Podcaster: Morgan Rehnberg

Monthly-News-RoundupTitle: Monthly News Roundup: Pushing Boundaries

Link :
Siding Spring:
New Horizons:
Superluminous galaxy?:

Description: Description: In this episode of the Monthly News Roundup, astronomy pushes the boundaries of exploration both on Earth and in space. A chance encounter yields dividends and new observations deepen a cosmic mystery.

Bio: Morgan Rehnberg is a graduate student in astrophysics and planetary science at the University of Colorado – Boulder. When not studying the rings of Saturn, he develops software to help search for asteroids that might hit the Earth. He blogs and podcasts about astronomy and space science at

Today’s sponsor: This episode of “365 Days of Astronomy” is sponsored by — no one. We still need sponsors for many days in 2014, so please consider sponsoring a day or two. Just click on the “Donate” button on the lower left side of this webpage, or contact us at



You’re listening to the 365 Days of Astronomy podcast for October 30th, 2014. I’m Morgan Rehnberg and this is the Monthly News Roundup. This episode was produced by Cosmic Chatter and recorded October 24th from Boulder, Colorado.


Our top story this month is the close approach of comet Siding Spring to the planet Mars. This comet, also known by the official designation C/2013 A1, came as close as about 140,000 kilometers from the Red Planet on October 19th. That’s only about half the distance between the Earth and the Moon! Siding Spring was first discovered just a year and a half ago, so scientists didn’t have very long to plan observations of this remarkable flyby. Nevertheless, one of the most impressive coordinated campaigns in the history of space exploration has resulted in unprecedented observations of this icy body.

NASA used five spacecraft, Mars Reconnaissance Orbiter, Mars Odyssey, MAVEN, Opportunity, and Curiosity to study Siding Spring. Back at Earth, the Hubble Space Telescope turned its piercing gaze Marsward and a host of ground-based observatories in the Southern Hemisphere also focused in.

So, why all the fuss? Siding Spring was once a member of the most elusive class of solar system object – the Oort cloud, a vast group of objects orbiting hundreds of times farther out than the planets. Unlike the comet currently being studied by the European spacecraft Rosetta, which has orbited within the inner solar system for perhaps millions or billions of years, Siding Spring is what astronomers call a dynamically-new comet. This means that it’s making its very first ever trip in towards us. About a million years ago, a close encounter with another Oort cloud object likely deflected it towards the Sun, a direction it has been traveling in ever since. After passing Mars, it will approach as far in as just outside the Earth’s orbit, before swinging around and returning to the bleak desolation of the outer solar system.

Because this is Siding Spring’s first close approach to the Sun, it has yet to be substantially changed by interactions with our star. This means that it is perhaps our best-ever sample of what these mysterious Oort cloud objects look like. Initial observations show that it’s far smaller than expected. Even though its coma, the cloud of dust and gas surrounding it, is larger than the Earth, the icy nucleus at its center is no bigger than a sports stadium. And, as it basks in the heat of the Sun, it is losing more than 100 kilograms, or 220 pounds, a second. That’s one heck of a diet!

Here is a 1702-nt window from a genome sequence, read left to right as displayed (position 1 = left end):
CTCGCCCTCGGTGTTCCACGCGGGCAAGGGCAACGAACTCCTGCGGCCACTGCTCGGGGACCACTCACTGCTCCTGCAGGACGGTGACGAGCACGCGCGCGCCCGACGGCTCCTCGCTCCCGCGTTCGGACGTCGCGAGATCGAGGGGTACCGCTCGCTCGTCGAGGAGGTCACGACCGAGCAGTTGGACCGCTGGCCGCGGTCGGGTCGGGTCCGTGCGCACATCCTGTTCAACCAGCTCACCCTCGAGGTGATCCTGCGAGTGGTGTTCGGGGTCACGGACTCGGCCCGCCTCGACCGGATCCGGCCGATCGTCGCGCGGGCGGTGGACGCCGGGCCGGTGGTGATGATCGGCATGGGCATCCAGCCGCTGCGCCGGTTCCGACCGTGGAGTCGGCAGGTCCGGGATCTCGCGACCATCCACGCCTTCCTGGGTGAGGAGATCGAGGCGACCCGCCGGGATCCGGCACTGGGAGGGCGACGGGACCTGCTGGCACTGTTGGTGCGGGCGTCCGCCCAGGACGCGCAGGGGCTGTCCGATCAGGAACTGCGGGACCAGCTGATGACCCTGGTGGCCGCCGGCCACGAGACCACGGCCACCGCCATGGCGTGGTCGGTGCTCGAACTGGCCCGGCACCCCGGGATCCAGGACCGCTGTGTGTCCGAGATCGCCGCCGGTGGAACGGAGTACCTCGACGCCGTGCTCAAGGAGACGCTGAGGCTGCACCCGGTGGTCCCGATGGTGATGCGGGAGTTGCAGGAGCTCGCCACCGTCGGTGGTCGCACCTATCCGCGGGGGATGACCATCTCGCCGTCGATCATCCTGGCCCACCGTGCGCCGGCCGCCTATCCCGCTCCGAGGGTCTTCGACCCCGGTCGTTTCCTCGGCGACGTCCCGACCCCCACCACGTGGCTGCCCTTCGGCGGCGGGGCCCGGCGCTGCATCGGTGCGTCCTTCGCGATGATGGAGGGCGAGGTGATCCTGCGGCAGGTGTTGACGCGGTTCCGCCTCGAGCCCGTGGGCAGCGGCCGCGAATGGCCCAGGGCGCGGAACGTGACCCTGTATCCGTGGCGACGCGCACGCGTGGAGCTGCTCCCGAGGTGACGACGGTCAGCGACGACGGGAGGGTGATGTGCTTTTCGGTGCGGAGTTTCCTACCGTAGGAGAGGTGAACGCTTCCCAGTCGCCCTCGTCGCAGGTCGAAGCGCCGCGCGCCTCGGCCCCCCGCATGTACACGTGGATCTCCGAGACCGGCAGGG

As the comet continues its swing through the solar system, scientists will continue to track it and watch to see what sorts of changes it undergoes. But, this will be our one and only chance to catch a glimpse of Siding Spring. As it moves back beyond the orbit of Jupiter, it will fade from our view and head out to the far reaches of the solar system, not to return for another million years.


While Siding Spring might represent s once-in-a-lifetime opportunity, perhaps October’s most exciting news came from the New Horizons mission. This month they announced that, just in the nick of time, they had found an object for the spacecraft to visit after flying by Pluto next year. And, of course, when it rains, it pours, so they found not one possible destination, but three!

You might recall that New Horizons is hurtling towards a rendezvous with Pluto next year. But, mission controllers never intended for its flyby of this dwarf planet to mark the end of the mission. Instead, having already spent nine years flying out beyond the orbit of Neptune, they mean to see as much as possible. There was only one problem – they couldn’t find anywhere to go.

Out past the farthest planet, even the most reflective objects become faint and difficult to see. Not to mention, space is big. Very big. All this added up to a dearth of known objects nearby to Pluto in the so-called Kuiper belt. In order to plan their trajectory and use New Horizons’ limited fuel effectively, engineers need to know the destination early. So, when the clock ticked down below one year to go this past summer, scientists began to worry. One of our most powerful astronomical instruments, the Hubble Space Telescope was brought in on the search.

We got good news this month when astronomers analyzing Hubble data recovered a trio of small objects along the path of New Horizons. In fact, we could have scarcely hoped for better news – visiting one of these guys will only use up about a third of the spacecraft’s remaining fuel, leaving plenty in reserve. That doesn’t mean, however, that it’ll be a quick trip. New Horizons will need to travel for another three and a half years after passing Pluto to reach this area of the Kuiper belt.